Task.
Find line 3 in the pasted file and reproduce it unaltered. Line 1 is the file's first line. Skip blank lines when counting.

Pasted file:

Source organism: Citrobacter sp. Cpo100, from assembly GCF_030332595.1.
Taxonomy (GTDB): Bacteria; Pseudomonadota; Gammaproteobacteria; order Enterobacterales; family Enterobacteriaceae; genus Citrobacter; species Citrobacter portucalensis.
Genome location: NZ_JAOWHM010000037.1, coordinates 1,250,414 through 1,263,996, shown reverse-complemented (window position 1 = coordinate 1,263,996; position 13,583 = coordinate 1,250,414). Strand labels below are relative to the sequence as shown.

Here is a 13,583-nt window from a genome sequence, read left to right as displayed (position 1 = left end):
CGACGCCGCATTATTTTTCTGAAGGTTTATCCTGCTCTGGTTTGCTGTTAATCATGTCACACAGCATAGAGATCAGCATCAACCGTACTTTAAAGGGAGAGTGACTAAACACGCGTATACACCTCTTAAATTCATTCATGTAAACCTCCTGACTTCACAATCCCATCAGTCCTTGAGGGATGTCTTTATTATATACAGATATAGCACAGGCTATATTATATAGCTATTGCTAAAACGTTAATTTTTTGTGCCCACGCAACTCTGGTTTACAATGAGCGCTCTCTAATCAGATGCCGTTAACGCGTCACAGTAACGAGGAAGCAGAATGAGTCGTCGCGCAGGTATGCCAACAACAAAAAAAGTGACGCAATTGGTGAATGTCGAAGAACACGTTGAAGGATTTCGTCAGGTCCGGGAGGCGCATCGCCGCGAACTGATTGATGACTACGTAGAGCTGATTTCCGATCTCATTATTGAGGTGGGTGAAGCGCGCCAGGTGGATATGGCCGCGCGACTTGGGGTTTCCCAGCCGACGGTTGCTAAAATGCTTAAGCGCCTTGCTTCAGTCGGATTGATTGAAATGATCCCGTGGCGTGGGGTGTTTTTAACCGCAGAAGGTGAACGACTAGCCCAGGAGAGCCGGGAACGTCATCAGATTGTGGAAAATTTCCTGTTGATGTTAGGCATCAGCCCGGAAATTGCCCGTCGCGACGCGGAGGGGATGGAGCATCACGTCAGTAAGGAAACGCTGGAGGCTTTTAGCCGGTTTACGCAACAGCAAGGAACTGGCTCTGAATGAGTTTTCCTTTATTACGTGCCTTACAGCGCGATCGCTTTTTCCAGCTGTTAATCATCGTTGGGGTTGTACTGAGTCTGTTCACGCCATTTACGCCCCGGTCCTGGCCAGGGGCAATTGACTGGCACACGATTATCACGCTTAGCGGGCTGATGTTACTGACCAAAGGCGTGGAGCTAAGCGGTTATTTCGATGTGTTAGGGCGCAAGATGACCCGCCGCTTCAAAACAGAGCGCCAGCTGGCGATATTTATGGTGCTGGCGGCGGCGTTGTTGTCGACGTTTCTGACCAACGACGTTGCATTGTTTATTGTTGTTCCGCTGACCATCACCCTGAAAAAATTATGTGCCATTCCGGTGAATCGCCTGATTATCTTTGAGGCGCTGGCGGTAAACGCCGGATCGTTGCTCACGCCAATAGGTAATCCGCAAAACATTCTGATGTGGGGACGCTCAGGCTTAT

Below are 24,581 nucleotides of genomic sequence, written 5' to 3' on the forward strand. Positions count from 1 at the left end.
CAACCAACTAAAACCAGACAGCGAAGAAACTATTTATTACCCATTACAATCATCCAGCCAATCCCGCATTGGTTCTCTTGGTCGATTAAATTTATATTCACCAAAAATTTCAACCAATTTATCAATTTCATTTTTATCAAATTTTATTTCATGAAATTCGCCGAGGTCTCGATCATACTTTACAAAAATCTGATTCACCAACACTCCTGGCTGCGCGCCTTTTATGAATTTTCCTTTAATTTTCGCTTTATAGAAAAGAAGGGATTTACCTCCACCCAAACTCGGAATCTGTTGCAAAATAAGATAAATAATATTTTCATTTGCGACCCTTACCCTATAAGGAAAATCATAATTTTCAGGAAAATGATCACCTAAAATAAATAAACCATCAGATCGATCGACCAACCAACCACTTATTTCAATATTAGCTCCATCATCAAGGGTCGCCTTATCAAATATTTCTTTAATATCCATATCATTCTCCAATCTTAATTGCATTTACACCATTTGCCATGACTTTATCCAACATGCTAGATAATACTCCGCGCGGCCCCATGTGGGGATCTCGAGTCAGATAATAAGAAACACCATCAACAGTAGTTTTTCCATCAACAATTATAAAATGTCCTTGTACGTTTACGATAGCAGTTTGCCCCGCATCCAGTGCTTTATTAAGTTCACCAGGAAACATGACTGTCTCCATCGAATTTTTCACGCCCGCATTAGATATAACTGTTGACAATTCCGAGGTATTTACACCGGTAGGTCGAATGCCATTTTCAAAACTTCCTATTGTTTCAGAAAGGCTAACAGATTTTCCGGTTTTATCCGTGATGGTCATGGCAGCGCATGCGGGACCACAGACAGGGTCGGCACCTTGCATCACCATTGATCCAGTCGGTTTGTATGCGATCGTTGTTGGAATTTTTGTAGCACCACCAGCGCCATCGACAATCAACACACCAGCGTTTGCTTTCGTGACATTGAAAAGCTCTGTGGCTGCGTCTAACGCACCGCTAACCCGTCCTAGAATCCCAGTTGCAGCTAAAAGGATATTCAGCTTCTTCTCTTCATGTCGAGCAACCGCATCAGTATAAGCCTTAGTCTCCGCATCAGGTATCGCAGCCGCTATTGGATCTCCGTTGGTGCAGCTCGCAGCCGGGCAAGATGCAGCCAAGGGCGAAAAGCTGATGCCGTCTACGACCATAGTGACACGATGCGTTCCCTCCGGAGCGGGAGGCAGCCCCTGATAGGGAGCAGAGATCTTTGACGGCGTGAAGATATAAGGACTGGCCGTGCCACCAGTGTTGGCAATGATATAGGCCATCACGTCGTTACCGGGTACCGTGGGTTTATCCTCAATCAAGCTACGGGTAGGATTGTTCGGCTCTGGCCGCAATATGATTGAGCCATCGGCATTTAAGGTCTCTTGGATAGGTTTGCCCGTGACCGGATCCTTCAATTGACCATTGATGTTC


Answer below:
Genome location: NZ_JAOWHM010000037.1, coordinates 1,250,414 through 1,263,996, shown reverse-complemented (window position 1 = coordinate 1,263,996; position 13,583 = coordinate 1,250,414). Strand labels below are relative to the sequence as shown.